I’ve always been fascinated with how humans can control other objects. The Shaolin monks are able to access the energy of the universe and light things on fire from a distance. Think Ryu’s Hadoken from Street Fighter. Random people can spin a 10-pound ball down a lane and knock down pins. Others can use a stick and make a ball spin like planets in an orbit around a table. For hoops, the ultimate joy is making the net dance after launching the ball into the air with the perfect amount of backspin. I always appreciated the chain-linked nets. There was nothing better than that sound. In the NBA, there’s no need to ghettofy things as they can supply the finest nylon for their nets. On Sunday, Julius Randle was the conductor of a nylon ballet, putting on a show for the Detroit crowd.

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Something tells me the Pelican won’t fare well in that scenario, right? Well, that was the case Wednesday night when the Celtics’ Scottie Pippen, “Robin” or what have you – Jaylen Brown – torched the young Pelicans to the tune of 41 points and 12 rebounds in 34 minutes of action. Brown led Boston to a convincing 125-114 victory over New Orleans and he wasn’t alone – top dog, Batman Jayson Tatum bullied his way to 31 points and 10 rebounds of his own.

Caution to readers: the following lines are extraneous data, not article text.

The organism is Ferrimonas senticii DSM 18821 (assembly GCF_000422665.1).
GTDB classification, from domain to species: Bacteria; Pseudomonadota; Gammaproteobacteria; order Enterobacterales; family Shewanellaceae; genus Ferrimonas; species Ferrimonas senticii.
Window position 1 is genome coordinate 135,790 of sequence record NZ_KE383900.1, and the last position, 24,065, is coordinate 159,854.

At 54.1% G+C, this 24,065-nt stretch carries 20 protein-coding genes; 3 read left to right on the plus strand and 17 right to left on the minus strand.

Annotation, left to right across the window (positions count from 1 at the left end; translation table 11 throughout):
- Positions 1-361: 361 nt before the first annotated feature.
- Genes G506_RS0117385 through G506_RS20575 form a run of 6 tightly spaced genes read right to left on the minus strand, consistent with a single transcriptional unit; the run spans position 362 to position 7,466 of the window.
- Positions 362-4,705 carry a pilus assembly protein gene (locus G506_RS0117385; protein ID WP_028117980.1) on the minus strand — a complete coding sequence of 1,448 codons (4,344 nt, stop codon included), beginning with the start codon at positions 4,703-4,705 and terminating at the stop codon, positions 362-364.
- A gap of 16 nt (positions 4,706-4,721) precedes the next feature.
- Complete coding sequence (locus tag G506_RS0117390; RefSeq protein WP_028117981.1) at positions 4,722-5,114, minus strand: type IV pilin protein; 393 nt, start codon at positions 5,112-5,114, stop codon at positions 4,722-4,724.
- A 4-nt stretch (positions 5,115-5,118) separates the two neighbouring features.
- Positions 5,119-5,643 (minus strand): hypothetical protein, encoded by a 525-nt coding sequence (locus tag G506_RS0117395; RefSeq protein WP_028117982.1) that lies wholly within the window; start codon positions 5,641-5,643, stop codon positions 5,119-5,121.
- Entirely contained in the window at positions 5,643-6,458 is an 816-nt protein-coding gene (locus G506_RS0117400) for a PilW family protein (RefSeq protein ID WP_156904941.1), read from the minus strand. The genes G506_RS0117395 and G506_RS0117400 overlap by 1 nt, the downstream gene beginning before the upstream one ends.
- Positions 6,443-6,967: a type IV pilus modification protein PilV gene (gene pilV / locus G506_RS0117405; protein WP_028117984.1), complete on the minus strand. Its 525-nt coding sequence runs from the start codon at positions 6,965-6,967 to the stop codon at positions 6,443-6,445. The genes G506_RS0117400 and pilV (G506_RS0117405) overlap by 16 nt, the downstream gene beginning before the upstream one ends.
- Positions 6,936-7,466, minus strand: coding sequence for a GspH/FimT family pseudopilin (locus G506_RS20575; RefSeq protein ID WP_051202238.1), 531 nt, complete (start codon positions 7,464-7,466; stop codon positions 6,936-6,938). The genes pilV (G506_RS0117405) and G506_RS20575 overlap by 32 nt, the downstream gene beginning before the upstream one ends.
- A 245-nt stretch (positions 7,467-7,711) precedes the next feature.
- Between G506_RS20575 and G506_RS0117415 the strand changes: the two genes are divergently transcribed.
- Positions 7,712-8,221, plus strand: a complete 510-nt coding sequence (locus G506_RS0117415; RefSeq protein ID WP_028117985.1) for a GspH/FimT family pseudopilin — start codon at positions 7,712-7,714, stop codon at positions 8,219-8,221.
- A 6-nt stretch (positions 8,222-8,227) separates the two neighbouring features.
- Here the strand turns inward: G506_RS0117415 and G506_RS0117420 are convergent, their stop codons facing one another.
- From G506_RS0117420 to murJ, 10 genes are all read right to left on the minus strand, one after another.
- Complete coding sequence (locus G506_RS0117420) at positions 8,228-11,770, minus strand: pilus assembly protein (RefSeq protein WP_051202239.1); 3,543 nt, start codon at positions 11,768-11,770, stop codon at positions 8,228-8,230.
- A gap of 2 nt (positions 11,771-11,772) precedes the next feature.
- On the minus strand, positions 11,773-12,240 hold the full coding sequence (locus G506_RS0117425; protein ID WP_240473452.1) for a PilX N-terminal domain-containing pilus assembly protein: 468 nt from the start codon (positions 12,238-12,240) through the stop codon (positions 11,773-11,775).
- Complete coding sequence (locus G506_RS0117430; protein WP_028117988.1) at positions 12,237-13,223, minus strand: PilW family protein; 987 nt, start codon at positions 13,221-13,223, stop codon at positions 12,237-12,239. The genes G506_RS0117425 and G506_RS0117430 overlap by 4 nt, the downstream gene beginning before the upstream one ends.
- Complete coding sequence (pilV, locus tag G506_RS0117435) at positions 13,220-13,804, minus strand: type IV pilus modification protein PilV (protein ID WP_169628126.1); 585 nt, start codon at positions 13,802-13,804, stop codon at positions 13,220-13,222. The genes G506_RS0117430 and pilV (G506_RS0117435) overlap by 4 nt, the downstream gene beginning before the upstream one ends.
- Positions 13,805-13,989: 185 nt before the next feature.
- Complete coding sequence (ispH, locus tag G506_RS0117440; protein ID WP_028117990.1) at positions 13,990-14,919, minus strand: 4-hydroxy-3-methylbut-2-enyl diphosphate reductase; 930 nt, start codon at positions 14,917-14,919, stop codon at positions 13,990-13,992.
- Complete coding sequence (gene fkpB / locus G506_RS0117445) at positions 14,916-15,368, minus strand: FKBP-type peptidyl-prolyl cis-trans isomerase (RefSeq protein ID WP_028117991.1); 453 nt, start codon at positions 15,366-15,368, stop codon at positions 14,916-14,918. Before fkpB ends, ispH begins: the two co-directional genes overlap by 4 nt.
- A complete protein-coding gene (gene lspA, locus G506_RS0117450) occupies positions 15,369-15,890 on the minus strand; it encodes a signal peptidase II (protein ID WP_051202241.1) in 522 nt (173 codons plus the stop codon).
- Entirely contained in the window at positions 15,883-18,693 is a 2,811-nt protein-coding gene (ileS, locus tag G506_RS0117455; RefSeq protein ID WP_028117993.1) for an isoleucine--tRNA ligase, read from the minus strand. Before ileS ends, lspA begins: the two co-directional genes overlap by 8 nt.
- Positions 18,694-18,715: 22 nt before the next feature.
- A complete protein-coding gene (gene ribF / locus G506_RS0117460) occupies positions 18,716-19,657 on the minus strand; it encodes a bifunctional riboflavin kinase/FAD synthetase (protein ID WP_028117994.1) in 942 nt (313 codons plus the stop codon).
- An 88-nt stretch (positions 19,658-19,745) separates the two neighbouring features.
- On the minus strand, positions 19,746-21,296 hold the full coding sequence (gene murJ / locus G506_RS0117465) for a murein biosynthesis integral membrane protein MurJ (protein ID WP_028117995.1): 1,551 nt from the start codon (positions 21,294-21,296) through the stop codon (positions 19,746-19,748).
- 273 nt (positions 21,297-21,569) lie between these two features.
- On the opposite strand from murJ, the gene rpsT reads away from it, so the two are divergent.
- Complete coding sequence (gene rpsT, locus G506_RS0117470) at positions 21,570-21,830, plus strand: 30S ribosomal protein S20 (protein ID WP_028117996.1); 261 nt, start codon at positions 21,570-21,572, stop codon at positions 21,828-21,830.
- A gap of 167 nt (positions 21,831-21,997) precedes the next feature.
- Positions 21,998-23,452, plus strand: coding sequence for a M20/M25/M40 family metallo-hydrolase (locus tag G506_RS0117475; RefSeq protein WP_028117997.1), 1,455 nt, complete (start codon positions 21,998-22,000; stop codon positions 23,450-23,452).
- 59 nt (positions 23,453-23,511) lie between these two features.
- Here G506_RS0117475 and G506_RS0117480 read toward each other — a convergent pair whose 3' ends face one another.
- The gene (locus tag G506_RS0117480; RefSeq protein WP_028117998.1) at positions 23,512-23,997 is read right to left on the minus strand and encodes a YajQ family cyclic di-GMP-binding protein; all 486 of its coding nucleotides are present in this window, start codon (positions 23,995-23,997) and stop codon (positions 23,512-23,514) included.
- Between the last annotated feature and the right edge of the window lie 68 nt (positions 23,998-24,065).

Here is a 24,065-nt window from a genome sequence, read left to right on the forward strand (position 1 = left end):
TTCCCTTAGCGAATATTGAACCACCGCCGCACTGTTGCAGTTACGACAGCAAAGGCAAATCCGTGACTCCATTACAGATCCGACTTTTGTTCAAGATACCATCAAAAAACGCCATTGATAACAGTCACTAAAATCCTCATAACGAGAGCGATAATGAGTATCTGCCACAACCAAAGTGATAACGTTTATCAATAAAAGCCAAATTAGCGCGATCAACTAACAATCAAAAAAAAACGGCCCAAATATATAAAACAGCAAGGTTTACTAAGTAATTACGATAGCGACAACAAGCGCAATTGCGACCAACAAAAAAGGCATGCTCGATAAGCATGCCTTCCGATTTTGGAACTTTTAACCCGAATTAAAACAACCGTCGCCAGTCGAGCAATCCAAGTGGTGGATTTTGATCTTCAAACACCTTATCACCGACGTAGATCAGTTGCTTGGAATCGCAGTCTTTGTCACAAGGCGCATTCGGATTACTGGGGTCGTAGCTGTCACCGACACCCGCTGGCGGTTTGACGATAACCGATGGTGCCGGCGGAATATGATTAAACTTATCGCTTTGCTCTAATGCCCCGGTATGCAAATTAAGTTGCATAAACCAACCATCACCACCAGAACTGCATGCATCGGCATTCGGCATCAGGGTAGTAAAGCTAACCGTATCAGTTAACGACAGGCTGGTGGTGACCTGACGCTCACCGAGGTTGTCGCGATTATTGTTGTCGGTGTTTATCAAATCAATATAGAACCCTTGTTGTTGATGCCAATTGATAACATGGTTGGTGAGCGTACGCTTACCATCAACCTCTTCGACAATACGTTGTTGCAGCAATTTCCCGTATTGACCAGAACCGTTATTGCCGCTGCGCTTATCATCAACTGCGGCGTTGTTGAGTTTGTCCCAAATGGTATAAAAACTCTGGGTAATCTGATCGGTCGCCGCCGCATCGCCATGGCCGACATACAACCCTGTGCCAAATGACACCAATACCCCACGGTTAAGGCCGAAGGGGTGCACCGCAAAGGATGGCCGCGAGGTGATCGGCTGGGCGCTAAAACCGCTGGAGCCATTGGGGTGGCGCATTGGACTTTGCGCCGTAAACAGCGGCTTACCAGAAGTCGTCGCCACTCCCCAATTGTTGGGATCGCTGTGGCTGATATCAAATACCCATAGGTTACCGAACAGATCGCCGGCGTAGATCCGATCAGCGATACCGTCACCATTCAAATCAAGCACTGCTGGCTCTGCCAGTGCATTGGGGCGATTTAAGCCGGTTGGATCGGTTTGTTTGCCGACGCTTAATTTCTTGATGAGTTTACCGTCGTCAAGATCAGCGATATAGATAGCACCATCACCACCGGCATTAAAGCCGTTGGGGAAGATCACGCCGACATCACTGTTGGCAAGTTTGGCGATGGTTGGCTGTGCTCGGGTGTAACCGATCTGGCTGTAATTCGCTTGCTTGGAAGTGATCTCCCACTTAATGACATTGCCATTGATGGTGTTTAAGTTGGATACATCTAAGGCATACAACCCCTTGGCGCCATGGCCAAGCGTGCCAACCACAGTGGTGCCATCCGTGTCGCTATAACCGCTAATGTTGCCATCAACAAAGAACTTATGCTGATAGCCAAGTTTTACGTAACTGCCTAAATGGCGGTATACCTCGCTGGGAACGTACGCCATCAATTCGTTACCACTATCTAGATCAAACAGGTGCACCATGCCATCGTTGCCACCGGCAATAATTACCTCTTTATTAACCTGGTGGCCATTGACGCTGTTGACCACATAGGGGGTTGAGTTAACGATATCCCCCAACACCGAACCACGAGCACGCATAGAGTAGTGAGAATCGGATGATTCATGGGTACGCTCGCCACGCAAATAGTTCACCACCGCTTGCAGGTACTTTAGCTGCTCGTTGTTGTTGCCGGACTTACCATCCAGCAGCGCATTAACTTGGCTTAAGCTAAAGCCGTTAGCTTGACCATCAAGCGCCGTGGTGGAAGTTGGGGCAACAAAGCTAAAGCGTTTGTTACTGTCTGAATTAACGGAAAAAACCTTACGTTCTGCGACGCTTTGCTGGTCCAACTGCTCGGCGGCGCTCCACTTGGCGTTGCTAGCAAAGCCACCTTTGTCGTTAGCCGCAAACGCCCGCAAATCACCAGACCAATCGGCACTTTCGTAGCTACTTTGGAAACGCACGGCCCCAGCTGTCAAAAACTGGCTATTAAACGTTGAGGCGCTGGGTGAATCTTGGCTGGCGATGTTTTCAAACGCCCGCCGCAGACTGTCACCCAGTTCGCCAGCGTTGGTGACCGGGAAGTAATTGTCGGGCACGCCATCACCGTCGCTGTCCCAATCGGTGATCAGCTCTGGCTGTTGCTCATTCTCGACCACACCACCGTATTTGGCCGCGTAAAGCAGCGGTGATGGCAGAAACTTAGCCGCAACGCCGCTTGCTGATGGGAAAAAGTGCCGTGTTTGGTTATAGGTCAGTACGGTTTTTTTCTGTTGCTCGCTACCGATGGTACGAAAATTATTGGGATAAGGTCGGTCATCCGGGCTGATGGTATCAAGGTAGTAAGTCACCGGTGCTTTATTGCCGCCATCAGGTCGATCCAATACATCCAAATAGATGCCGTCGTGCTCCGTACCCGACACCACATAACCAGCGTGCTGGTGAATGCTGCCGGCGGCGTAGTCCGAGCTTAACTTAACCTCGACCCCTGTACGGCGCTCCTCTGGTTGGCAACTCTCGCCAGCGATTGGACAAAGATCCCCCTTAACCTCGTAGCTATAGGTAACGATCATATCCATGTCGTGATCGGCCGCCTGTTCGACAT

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My first and only allegiance will always be to the Brooklyn Nets, but Ja Morant’s Memphis Grizzlies are my second-favorite team in the game today. I personally felt they played the NBA champion Golden State Warriors better than anybody else in last year’s playoffs – and don’t forget that Morant went down and missed time. This team has everything you want from a modern NBA roster – a true, showstopping superstar (Morant), a dominant defender who also contributes offensively (Jaren Jackson Jr.), a confident, lights-out shooter (Desmond Bane) and multiple other quality pieces (Adams, Brooks, Jones, Aldama and Clarke, just to name some).

But this is exactly what we don’t want from a fantasy perspective. We don’t want Bane and Jackson returning from injuries and eating into Morant’s usage as a top-tier fantasy producer. We don’t want these young, deep, talented Grizzlies to be so good that they are blowing people out and limiting our fantasy minutes. Let’s take a look at how this situation played out on Wednesday night in The League.